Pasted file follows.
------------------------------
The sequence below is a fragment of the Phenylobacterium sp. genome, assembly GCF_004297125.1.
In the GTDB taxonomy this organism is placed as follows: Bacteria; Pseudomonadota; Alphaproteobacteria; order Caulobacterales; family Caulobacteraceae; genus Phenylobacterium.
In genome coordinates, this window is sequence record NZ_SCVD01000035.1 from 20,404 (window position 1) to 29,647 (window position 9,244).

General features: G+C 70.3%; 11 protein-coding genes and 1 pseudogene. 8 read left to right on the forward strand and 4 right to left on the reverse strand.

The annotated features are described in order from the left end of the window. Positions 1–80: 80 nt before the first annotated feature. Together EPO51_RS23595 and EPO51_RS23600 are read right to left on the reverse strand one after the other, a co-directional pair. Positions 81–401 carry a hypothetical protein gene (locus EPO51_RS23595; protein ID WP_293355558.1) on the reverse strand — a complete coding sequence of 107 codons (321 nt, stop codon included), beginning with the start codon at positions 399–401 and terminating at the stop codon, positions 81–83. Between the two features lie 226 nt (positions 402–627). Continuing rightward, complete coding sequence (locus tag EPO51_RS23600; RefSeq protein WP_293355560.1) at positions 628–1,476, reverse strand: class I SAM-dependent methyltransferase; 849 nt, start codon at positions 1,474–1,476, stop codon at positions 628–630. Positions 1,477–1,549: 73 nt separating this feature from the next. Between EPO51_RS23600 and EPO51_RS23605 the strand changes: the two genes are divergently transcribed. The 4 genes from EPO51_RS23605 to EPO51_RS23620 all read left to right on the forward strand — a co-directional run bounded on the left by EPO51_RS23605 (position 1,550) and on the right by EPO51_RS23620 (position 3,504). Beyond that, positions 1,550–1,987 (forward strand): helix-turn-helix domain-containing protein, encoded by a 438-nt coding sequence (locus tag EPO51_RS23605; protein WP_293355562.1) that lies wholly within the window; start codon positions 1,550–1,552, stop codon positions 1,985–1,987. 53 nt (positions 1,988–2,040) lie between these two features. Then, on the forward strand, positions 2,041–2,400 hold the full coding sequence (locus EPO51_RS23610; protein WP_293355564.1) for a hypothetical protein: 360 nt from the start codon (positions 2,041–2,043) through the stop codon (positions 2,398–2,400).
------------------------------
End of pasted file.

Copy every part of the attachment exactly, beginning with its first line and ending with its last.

The sequence below is a fragment of the Phenylobacterium sp. genome, assembly GCF_004297125.1.
In the GTDB taxonomy this organism is placed as follows: Bacteria; Pseudomonadota; Alphaproteobacteria; order Caulobacterales; family Caulobacteraceae; genus Phenylobacterium.
In genome coordinates, this window is sequence record NZ_SCVD01000035.1 from 20,404 (window position 1) to 29,647 (window position 9,244).

General features: G+C 70.3%; 11 protein-coding genes and 1 pseudogene. 8 read left to right on the forward strand and 4 right to left on the reverse strand.

The annotated features are described in order from the left end of the window. Positions 1–80: 80 nt before the first annotated feature. Together EPO51_RS23595 and EPO51_RS23600 are read right to left on the reverse strand one after the other, a co-directional pair. Positions 81–401 carry a hypothetical protein gene (locus EPO51_RS23595; protein ID WP_293355558.1) on the reverse strand — a complete coding sequence of 107 codons (321 nt, stop codon included), beginning with the start codon at positions 399–401 and terminating at the stop codon, positions 81–83. Between the two features lie 226 nt (positions 402–627). Continuing rightward, complete coding sequence (locus tag EPO51_RS23600; RefSeq protein WP_293355560.1) at positions 628–1,476, reverse strand: class I SAM-dependent methyltransferase; 849 nt, start codon at positions 1,474–1,476, stop codon at positions 628–630. Positions 1,477–1,549: 73 nt separating this feature from the next. Between EPO51_RS23600 and EPO51_RS23605 the strand changes: the two genes are divergently transcribed. The 4 genes from EPO51_RS23605 to EPO51_RS23620 all read left to right on the forward strand — a co-directional run bounded on the left by EPO51_RS23605 (position 1,550) and on the right by EPO51_RS23620 (position 3,504). Beyond that, positions 1,550–1,987 (forward strand): helix-turn-helix domain-containing protein, encoded by a 438-nt coding sequence (locus tag EPO51_RS23605; protein WP_293355562.1) that lies wholly within the window; start codon positions 1,550–1,552, stop codon positions 1,985–1,987. 53 nt (positions 1,988–2,040) lie between these two features. Then, on the forward strand, positions 2,041–2,400 hold the full coding sequence (locus EPO51_RS23610; protein WP_293355564.1) for a hypothetical protein: 360 nt from the start codon (positions 2,041–2,043) through the stop codon (positions 2,398–2,400).